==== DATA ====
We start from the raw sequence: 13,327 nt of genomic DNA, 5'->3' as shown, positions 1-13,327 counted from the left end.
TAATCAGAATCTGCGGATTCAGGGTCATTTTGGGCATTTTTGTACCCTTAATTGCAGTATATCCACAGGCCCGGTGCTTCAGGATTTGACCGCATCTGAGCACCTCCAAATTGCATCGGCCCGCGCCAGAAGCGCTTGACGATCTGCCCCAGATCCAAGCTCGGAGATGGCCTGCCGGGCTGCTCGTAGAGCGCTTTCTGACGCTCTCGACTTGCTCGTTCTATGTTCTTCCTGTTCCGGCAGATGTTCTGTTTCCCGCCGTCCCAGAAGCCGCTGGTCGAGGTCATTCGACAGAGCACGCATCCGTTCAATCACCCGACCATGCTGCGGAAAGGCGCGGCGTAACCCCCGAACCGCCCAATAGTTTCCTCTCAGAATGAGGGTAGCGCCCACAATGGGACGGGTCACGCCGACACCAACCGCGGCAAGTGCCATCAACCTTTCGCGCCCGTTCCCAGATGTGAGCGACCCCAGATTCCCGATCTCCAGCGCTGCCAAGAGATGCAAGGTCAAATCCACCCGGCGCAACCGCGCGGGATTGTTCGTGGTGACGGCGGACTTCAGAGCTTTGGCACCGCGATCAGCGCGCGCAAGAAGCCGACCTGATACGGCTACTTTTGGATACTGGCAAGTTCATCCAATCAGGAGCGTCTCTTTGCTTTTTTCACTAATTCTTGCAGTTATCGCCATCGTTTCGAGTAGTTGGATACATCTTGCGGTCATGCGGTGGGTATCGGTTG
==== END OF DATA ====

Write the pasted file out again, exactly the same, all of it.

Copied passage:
We start from the raw sequence: 13,327 nt of genomic DNA, 5'->3' as shown, positions 1-13,327 counted from the left end.
TAATCAGAATCTGCGGATTCAGGGTCATTTTGGGCATTTTTGTACCCTTAATTGCAGTATATCCACAGGCCCGGTGCTTCAGGATTTGACCGCATCTGAGCACCTCCAAATTGCATCGGCCCGCGCCAGAAGCGCTTGACGATCTGCCCCAGATCCAAGCTCGGAGATGGCCTGCCGGGCTGCTCGTAGAGCGCTTTCTGACGCTCTCGACTTGCTCGTTCTATGTTCTTCCTGTTCCGGCAGATGTTCTGTTTCCCGCCGTCCCAGAAGCCGCTGGTCGAGGTCATTCGACAGAGCACGCATCCGTTCAATCACCCGACCATGCTGCGGAAAGGCGCGGCGTAACCCCCGAACCGCCCAATAGTTTCCTCTCAGAATGAGGGTAGCGCCCACAATGGGACGGGTCACGCCGACACCAACCGCGGCAAGTGCCATCAACCTTTCGCGCCCGTTCCCAGATGTGAGCGACCCCAGATTCCCGATCTCCAGCGCTGCCAAGAGATGCAAGGTCAAATCCACCCGGCGCAACCGCGCGGGATTGTTCGTGGTGACGGCGGACTTCAGAGCTTTGGCACCGCGATCAGCGCGCGCAAGAAGCCGACCTGATACGGCTACTTTTGGATACTGGCAAGTTCATCCAATCAGGAGCGTCTCTTTGCTTTTTTCACTAATTCTTGCAGTTATCGCCATCGTTTCGAGTAGTTGGATACATCTTGCGGTCATGCGGTGGGTATCGGTTG